Child Pornographer Dies in Jail – Plaintiffs Seek Money from Insurer
Criminal conduct is, by definition, an intentional act. Insurance, by definition, can only provide defense or indemnity to a person sued for tortious conduct if that conduct is fortuitous. It should be impossible for a defendant who pleads guilty to felonious and intentional harm to the plaintiffs to recover either defense or indemnity from a liability insurer.
In “ERIN” and “JANE DOE” as next friend for Minor “FIONA” v. Citizens Insurance Company of Illinois, 18 C 04414, United States District Court Northern District of Illinois Eastern Division (June 4, 2019) Citizens Insurance Company of Illinois’ (“Citizens”) moved the District Court to dismiss Plaintiffs’ “Erin” and “Jane Doe” as next friend for minor “Fiona’s” (collectively, the “Plaintiffs”) first amended complaint.
For purposes of this motion, the Court accepted as true the following facts from the complaint.
Defendant Citizens is the homeowner’s insurance provider for Keith Farnham (“Farnham”).
The Underlying Action
Farnham formerly served in the Illinois House of Representatives from 2009 until 2014. On December 5, 2014, Farnham was indicted and pled guilty to knowingly transporting child pornography. In his plea agreement, Farnham admitted to possessing images and videos depicting child pornography. These images included sex images of both the Plaintiffs. Farnham also admitted to using an email address to receive, trade, and distribute child pornography.
The Plaintiffs’ Civil Lawsuit
Erin and Fiona sued Farnham in the United States District Court for the Northern District of Illinois, alleging, among other things, invasion of privacy. Farnham sought defense and indemnification from Citizens but he was denied coverage. Farnham executed an affidavit, admitting that he traded, distributed and possessed child pornography depicting the Plaintiffs; viewed the child sex images of the Plaintiffs without their consent; intended to invade the privacy of the Plaintiffs; intentionally intruded upon the solitude and seclusion of the Plaintiffs in their most devastating private affairs and concerns; and his intrusion would be highly offensive to any reasonable person.
Farnham also confessed to a $2 million judgment in favor of the Plaintiffs. On June 18, 2017, Farnham died while an inmate at the Federal Medical Center in Butner, North Carolina. Later the district court entered judgement against Farnham for $2 million. Plaintiffs the sued seeking a declaratory judgment that Farnham’s homeowners’ insurance policy covers the Plaintiffs’ claims and that Citizens must provide defense and indemnification for the Plaintiffs.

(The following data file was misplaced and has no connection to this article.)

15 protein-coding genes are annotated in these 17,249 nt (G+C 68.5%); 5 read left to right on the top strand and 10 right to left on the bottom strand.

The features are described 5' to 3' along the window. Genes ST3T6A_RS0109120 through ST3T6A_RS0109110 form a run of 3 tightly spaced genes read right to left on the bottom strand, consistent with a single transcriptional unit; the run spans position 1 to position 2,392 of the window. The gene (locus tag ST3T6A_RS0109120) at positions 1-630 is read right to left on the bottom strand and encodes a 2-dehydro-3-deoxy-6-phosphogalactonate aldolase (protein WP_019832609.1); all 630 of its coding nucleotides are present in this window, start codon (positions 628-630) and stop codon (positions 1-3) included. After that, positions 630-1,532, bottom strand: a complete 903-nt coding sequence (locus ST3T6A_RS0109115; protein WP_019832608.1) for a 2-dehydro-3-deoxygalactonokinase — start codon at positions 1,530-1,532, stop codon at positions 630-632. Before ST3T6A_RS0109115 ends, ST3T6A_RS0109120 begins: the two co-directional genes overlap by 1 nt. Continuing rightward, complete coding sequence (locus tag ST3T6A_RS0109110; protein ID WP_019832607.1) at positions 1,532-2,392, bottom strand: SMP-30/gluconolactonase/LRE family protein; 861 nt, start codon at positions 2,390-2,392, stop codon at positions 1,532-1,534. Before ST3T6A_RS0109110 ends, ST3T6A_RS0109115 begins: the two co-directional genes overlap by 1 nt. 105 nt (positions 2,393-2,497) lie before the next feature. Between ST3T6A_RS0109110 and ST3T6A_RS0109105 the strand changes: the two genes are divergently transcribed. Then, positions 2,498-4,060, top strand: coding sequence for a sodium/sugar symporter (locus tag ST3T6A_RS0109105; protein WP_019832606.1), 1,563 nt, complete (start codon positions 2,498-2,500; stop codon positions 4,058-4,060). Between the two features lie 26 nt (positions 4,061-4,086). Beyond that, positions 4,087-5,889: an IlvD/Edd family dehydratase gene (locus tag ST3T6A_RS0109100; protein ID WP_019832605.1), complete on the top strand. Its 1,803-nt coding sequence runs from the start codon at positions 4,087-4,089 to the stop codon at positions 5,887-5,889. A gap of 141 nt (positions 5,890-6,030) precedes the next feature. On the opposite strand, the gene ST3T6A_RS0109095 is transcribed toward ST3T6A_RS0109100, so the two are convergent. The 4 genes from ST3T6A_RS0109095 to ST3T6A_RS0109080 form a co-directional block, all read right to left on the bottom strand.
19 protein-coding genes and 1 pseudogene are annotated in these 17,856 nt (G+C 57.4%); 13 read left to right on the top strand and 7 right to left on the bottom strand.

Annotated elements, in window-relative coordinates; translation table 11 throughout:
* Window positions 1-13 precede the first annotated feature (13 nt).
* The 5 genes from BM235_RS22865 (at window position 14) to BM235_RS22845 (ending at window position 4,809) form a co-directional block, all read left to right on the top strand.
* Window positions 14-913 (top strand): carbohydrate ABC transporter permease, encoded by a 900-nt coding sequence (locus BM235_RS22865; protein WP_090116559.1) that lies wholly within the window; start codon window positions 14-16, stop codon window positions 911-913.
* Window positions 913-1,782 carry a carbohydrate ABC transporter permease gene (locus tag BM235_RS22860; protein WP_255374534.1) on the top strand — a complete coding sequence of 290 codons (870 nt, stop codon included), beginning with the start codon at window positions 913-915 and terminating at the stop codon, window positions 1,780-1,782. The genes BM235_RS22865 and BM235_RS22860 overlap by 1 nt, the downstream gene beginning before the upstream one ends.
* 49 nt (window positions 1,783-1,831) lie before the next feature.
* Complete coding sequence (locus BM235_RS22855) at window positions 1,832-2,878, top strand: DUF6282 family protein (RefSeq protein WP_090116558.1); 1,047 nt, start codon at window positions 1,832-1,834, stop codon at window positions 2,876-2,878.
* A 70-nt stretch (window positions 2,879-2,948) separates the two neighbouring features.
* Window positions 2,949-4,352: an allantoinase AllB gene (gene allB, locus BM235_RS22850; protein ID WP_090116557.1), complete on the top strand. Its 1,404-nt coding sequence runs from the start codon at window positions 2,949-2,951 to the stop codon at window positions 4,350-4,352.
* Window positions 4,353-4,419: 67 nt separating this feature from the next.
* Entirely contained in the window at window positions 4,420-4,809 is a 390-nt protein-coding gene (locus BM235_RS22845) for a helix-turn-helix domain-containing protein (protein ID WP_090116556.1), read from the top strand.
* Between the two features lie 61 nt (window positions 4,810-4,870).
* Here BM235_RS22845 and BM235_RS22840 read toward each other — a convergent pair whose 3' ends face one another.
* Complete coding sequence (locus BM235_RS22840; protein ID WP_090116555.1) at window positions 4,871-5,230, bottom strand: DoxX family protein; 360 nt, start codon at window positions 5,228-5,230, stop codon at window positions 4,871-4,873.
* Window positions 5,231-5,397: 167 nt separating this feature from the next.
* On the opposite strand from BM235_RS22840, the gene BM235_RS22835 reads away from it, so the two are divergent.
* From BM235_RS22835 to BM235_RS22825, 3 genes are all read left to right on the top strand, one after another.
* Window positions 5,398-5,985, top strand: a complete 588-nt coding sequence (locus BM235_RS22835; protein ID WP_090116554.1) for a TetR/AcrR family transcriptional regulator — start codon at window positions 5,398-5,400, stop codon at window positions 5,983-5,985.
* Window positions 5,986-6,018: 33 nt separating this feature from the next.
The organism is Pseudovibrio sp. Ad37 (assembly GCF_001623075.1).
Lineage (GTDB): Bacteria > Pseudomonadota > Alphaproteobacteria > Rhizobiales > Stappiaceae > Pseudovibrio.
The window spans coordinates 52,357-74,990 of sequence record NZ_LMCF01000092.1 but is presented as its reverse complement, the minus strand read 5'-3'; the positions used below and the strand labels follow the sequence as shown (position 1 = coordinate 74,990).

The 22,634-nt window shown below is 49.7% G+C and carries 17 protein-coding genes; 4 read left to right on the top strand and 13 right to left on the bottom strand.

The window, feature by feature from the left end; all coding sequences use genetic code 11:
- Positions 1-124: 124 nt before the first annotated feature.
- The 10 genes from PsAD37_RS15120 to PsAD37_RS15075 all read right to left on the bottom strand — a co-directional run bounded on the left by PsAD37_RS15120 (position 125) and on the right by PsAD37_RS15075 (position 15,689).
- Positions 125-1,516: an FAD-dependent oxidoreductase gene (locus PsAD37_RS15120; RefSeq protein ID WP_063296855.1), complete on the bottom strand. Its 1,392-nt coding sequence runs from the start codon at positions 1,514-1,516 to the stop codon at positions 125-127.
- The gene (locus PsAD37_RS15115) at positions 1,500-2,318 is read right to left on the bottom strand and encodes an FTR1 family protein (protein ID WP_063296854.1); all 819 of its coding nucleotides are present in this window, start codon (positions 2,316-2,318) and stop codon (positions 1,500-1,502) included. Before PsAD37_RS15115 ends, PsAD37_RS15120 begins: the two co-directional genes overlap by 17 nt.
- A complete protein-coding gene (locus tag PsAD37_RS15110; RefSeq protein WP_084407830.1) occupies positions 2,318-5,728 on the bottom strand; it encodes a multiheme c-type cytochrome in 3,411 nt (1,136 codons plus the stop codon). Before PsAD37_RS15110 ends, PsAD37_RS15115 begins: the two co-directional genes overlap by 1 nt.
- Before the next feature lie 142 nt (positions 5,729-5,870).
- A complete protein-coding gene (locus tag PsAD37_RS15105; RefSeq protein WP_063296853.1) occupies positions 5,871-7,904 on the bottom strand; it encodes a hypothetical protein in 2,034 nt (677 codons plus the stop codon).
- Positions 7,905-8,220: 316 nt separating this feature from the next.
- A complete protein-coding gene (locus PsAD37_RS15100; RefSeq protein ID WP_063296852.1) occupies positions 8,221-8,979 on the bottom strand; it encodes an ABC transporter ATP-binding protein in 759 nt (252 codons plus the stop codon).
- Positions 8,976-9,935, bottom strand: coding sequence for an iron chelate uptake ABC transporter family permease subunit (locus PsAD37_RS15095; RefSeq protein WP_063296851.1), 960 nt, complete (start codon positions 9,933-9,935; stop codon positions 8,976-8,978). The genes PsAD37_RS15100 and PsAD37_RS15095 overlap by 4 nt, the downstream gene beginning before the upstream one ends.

Relationship Between Farnham and Citizens Insurance Company of Illinois as Insurer/Insured
Farnham’s Homeowners’ Policy states: “If a claim is made or a suit is brought against an “insured” for damages because of “bodily injury” or “property damage” caused by an “occurrence” to which this coverage applies, we will: Pay up to our limit of liability for the damages for which [Farnham] is legally liable …”
The Homeowners’ Policy defines “occurrence” as: “an accident, including continuous or repeated exposure to substantially the same general harmful conditions, which results, during the policy period, in: a. ‘Bodily Injury’; or b. ‘Property Damage’”
The Homeowners Policy also contains an exclusion which precludes coverage for “personal injury … caused by a violation of a penal law or ordinance committed by or with the knowledge or consent of an ‘insured'” (the “Penal Law Exclusion”).
A claim must be facially plausible, meaning that the pleadings must allow the court to draw the reasonable inference that the defendant is liable for the misconduct alleged. The claim must be described in sufficient detail to give the defendant fair notice of what the claim is and the grounds upon which it rests. Threadbare recitals of the elements of a cause of action, supported by mere conclusory statements, are insufficient to withstand a motion to dismiss.
Whether The Homeowners’ Insurance Policy Covers the Plaintiffs’ Claims